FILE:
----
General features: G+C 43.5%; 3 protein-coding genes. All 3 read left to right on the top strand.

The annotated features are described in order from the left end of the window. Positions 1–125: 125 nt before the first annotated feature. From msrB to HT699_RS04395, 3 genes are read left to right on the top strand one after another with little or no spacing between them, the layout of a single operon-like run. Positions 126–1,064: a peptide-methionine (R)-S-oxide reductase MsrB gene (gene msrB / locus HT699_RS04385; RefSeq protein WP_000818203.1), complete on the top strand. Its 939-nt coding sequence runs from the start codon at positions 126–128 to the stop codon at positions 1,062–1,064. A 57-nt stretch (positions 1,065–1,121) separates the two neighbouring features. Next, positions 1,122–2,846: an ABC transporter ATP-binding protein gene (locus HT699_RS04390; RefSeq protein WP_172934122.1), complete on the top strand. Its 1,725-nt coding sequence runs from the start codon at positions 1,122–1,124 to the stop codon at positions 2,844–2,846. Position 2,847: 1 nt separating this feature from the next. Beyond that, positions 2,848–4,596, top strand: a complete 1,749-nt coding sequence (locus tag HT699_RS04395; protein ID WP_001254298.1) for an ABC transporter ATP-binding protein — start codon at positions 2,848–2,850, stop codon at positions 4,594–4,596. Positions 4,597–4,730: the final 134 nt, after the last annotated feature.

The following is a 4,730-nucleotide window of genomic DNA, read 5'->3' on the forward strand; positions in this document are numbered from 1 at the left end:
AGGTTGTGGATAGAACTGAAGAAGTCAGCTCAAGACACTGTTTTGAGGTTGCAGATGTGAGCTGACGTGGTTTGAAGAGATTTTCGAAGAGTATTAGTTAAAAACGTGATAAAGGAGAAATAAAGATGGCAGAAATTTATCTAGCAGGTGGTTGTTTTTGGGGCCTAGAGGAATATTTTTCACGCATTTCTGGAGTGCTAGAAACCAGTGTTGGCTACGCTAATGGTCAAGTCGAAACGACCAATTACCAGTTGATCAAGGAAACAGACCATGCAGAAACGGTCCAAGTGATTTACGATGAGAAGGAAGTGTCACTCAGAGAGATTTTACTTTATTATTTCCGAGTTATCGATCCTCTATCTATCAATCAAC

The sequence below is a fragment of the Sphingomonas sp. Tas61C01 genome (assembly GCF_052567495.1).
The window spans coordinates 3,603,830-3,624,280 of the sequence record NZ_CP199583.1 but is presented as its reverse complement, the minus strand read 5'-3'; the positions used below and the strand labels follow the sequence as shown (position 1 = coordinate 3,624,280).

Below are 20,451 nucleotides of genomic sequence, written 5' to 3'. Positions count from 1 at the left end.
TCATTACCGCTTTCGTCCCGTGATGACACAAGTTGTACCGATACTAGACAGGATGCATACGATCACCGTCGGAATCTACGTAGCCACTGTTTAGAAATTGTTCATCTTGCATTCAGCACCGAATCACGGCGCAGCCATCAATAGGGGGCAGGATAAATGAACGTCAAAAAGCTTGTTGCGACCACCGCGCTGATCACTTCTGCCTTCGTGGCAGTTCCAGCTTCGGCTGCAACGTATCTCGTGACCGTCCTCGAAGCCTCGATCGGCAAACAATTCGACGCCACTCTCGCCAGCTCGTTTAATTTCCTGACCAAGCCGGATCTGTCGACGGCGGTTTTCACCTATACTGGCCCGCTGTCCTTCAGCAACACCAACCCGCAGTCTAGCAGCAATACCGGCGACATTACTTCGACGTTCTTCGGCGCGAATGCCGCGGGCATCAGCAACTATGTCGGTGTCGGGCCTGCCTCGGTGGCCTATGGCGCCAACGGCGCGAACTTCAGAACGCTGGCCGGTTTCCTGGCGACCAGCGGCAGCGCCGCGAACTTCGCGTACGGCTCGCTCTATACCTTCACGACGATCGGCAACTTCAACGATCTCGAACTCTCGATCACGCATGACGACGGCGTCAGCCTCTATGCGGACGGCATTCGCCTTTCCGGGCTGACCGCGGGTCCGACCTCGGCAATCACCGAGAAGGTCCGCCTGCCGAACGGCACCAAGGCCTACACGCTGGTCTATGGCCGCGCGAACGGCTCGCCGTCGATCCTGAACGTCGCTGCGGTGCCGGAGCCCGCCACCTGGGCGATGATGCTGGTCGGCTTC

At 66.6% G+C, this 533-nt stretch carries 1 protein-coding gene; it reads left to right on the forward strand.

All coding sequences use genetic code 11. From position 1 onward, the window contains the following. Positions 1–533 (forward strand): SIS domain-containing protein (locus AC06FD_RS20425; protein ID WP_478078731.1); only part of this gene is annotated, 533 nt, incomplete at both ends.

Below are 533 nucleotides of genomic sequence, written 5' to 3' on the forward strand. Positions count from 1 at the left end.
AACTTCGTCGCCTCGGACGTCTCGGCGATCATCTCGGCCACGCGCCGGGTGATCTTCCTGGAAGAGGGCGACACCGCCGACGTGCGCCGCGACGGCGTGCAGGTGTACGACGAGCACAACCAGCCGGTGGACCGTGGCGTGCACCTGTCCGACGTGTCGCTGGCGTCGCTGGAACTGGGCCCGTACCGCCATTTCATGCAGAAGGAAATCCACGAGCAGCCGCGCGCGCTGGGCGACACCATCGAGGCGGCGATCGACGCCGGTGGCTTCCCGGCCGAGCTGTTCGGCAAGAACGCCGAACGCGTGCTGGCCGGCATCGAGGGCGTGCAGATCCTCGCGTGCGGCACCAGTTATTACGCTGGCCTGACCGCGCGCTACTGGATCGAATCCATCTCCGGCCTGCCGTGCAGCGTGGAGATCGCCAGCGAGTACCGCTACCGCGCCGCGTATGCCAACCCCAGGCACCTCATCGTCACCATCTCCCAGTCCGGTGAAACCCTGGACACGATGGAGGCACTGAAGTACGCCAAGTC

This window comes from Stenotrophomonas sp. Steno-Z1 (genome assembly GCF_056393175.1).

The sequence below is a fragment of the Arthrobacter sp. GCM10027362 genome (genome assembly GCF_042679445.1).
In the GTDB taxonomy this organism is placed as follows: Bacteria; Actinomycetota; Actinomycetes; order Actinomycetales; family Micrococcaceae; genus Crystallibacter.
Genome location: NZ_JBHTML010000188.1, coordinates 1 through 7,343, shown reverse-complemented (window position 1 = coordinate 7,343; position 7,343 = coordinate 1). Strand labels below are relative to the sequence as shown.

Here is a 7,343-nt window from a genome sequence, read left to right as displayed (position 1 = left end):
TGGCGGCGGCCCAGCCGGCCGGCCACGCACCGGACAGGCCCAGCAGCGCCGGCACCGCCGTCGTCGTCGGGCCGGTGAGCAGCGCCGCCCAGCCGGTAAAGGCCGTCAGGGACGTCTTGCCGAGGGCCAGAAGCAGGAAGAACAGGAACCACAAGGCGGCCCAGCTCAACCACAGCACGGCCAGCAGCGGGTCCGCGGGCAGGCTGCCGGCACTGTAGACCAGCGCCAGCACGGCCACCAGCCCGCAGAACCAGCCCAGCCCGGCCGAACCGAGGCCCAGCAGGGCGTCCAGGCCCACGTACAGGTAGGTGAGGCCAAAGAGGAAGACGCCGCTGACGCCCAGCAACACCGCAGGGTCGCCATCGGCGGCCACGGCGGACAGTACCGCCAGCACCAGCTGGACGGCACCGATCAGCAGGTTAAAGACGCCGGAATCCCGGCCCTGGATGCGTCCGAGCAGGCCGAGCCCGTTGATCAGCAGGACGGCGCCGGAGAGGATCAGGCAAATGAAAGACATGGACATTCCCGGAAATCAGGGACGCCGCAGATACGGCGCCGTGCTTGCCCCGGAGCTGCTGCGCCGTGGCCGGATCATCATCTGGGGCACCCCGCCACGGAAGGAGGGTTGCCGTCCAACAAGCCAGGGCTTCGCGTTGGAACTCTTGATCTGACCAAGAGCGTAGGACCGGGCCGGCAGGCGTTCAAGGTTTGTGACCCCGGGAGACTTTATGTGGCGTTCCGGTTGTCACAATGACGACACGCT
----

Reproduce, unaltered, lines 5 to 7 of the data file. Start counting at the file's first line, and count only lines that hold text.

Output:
The sequence below is a fragment of the Sphingomonas sp. Tas61C01 genome (assembly GCF_052567495.1).
The window spans coordinates 3,603,830-3,624,280 of the sequence record NZ_CP199583.1 but is presented as its reverse complement, the minus strand read 5'-3'; the positions used below and the strand labels follow the sequence as shown (position 1 = coordinate 3,624,280).

Below are 20,451 nucleotides of genomic sequence, written 5' to 3'. Positions count from 1 at the left end.